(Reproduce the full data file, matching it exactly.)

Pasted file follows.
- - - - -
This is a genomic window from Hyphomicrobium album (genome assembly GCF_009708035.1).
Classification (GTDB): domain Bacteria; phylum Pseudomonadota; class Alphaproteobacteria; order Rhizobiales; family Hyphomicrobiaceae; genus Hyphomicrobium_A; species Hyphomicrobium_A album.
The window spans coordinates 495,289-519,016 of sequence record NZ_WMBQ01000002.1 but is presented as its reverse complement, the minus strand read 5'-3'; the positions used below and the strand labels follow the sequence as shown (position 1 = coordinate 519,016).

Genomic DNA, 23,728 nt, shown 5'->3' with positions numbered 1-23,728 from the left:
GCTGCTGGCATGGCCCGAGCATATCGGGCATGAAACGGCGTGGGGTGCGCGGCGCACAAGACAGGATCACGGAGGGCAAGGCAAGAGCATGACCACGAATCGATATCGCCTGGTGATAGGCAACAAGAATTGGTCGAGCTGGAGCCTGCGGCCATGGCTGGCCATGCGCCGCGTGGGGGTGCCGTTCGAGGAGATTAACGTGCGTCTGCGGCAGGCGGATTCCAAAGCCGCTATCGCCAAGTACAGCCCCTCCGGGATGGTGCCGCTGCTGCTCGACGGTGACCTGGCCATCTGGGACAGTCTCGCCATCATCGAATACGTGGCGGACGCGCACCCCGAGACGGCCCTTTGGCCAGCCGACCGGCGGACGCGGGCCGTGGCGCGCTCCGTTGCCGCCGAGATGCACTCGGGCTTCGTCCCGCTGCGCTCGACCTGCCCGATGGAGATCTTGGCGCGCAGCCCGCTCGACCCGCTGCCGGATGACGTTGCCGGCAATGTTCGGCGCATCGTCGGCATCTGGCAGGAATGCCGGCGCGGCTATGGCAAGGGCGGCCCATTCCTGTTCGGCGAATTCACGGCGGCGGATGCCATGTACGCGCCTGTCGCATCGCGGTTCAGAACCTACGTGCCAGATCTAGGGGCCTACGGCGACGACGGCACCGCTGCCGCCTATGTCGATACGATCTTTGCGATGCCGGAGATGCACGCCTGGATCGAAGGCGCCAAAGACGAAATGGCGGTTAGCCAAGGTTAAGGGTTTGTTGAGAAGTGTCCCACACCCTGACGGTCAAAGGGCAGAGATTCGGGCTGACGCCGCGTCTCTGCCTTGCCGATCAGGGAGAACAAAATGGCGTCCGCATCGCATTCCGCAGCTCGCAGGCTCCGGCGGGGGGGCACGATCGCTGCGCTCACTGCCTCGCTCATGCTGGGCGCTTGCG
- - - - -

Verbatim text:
This is a genomic window from Hyphomicrobium album (genome assembly GCF_009708035.1).
Classification (GTDB): domain Bacteria; phylum Pseudomonadota; class Alphaproteobacteria; order Rhizobiales; family Hyphomicrobiaceae; genus Hyphomicrobium_A; species Hyphomicrobium_A album.
The window spans coordinates 495,289-519,016 of sequence record NZ_WMBQ01000002.1 but is presented as its reverse complement, the minus strand read 5'-3'; the positions used below and the strand labels follow the sequence as shown (position 1 = coordinate 519,016).

Genomic DNA, 23,728 nt, shown 5'->3' with positions numbered 1-23,728 from the left:
GCTGCTGGCATGGCCCGAGCATATCGGGCATGAAACGGCGTGGGGTGCGCGGCGCACAAGACAGGATCACGGAGGGCAAGGCAAGAGCATGACCACGAATCGATATCGCCTGGTGATAGGCAACAAGAATTGGTCGAGCTGGAGCCTGCGGCCATGGCTGGCCATGCGCCGCGTGGGGGTGCCGTTCGAGGAGATTAACGTGCGTCTGCGGCAGGCGGATTCCAAAGCCGCTATCGCCAAGTACAGCCCCTCCGGGATGGTGCCGCTGCTGCTCGACGGTGACCTGGCCATCTGGGACAGTCTCGCCATCATCGAATACGTGGCGGACGCGCACCCCGAGACGGCCCTTTGGCCAGCCGACCGGCGGACGCGGGCCGTGGCGCGCTCCGTTGCCGCCGAGATGCACTCGGGCTTCGTCCCGCTGCGCTCGACCTGCCCGATGGAGATCTTGGCGCGCAGCCCGCTCGACCCGCTGCCGGATGACGTTGCCGGCAATGTTCGGCGCATCGTCGGCATCTGGCAGGAATGCCGGCGCGGCTATGGCAAGGGCGGCCCATTCCTGTTCGGCGAATTCACGGCGGCGGATGCCATGTACGCGCCTGTCGCATCGCGGTTCAGAACCTACGTGCCAGATCTAGGGGCCTACGGCGACGACGGCACCGCTGCCGCCTATGTCGATACGATCTTTGCGATGCCGGAGATGCACGCCTGGATCGAAGGCGCCAAAGACGAAATGGCGGTTAGCCAAGGTTAAGGGTTTGTTGAGAAGTGTCCCACACCCTGACGGTCAAAGGGCAGAGATTCGGGCTGACGCCGCGTCTCTGCCTTGCCGATCAGGGAGAACAAAATGGCGTCCGCATCGCATTCCGCAGCTCGCAGGCTCCGGCGGGGGGGCACGATCGCTGCGCTCACTGCCTCGCTCATGCTGGGCGCTTGCG